Two hundred years ago members of the Russian American Company established Fort Ross on the desolate but plentiful shores of California, nintey miles north of San Francisco. Drawn to the area by its abundant sea otter, these new residents made a home here, raising wheat to send to their starving Alaskan colonies and trading with the Spanish to the south. After thirty years, the elements and a general antipathy toward farming—by men who considered themselves hunters—doomed their agricultural efforts, and over-hunting of sea otters eventually killed off the “Fur Rush.” The abandonment of Fort Ross by the Russians in 1841 brought and end to one of the most fascinating stories in all of California’s history.
By presenting historical documents and first-hand accounts—many recently discovered in Russian naval archives and translated for the first time into English—this long-awaited reader introduces us to a unique and provocative period. Comprised of a vibrant mix of journal entries, excerpts from novels, government documents, personal correspondence, and cartoons, this collection abounds in remarkable experiences that provide fresh insight into California before the Gold Rush.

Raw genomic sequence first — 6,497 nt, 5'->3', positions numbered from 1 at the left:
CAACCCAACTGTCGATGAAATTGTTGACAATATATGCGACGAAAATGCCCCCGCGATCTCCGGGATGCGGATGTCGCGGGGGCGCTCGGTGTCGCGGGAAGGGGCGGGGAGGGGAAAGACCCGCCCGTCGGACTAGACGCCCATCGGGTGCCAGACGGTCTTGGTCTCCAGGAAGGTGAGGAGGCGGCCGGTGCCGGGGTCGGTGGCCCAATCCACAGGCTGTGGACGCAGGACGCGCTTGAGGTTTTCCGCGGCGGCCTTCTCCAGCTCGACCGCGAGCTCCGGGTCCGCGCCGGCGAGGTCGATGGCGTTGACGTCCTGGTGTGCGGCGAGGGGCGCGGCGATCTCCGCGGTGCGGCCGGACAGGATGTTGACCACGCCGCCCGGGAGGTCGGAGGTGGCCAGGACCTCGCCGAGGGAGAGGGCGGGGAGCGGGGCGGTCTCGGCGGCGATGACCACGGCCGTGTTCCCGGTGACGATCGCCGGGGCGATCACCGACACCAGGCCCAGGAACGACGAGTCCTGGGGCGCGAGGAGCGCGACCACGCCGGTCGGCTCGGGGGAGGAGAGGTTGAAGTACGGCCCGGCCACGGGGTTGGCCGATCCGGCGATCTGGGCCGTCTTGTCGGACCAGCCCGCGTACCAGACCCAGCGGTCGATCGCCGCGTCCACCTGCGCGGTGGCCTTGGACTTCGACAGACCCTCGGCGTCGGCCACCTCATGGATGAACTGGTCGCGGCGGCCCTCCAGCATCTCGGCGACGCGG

Fort Ross—a former Kashaya Indian village bought for the price of “three blankets, three pairs of breeches, two axes, three hoes, and some beads”—celebrates its bicentennial this year, and So Far from Home peers into its world, of settlement, trade, cultural interaction, and a hint at a California that could have been.
A California Legacy book